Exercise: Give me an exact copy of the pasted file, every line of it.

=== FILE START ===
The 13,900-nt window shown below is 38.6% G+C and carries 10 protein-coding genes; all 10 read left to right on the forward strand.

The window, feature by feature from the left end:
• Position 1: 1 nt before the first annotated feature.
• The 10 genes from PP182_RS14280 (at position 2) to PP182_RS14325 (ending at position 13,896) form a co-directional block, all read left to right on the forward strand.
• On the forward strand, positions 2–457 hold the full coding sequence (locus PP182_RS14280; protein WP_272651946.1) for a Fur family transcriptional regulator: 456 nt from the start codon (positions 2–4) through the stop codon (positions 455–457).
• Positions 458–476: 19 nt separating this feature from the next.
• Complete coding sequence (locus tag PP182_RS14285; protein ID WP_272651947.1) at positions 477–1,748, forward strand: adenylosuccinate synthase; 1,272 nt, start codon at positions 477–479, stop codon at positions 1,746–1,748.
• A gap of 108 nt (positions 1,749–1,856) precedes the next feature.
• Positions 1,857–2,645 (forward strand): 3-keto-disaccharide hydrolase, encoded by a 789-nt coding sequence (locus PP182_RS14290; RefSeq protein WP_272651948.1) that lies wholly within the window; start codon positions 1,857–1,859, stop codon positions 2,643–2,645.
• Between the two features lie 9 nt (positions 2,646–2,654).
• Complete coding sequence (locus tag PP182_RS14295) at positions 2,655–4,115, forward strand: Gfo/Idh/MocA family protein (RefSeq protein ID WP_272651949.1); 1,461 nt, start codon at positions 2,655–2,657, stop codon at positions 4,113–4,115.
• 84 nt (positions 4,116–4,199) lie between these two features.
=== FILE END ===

The 13,900-nt window shown below is 38.6% G+C and carries 10 protein-coding genes; all 10 read left to right on the forward strand.

The window, feature by feature from the left end:
• Position 1: 1 nt before the first annotated feature.
• The 10 genes from PP182_RS14280 (at position 2) to PP182_RS14325 (ending at position 13,896) form a co-directional block, all read left to right on the forward strand.
• On the forward strand, positions 2–457 hold the full coding sequence (locus PP182_RS14280; protein WP_272651946.1) for a Fur family transcriptional regulator: 456 nt from the start codon (positions 2–4) through the stop codon (positions 455–457).
• Positions 458–476: 19 nt separating this feature from the next.
• Complete coding sequence (locus tag PP182_RS14285; protein ID WP_272651947.1) at positions 477–1,748, forward strand: adenylosuccinate synthase; 1,272 nt, start codon at positions 477–479, stop codon at positions 1,746–1,748.
• A gap of 108 nt (positions 1,749–1,856) precedes the next feature.
• Positions 1,857–2,645 (forward strand): 3-keto-disaccharide hydrolase, encoded by a 789-nt coding sequence (locus PP182_RS14290; RefSeq protein WP_272651948.1) that lies wholly within the window; start codon positions 1,857–1,859, stop codon positions 2,643–2,645.
• Between the two features lie 9 nt (positions 2,646–2,654).
• Complete coding sequence (locus tag PP182_RS14295) at positions 2,655–4,115, forward strand: Gfo/Idh/MocA family protein (RefSeq protein ID WP_272651949.1); 1,461 nt, start codon at positions 2,655–2,657, stop codon at positions 4,113–4,115.
• 84 nt (positions 4,116–4,199) lie between these two features.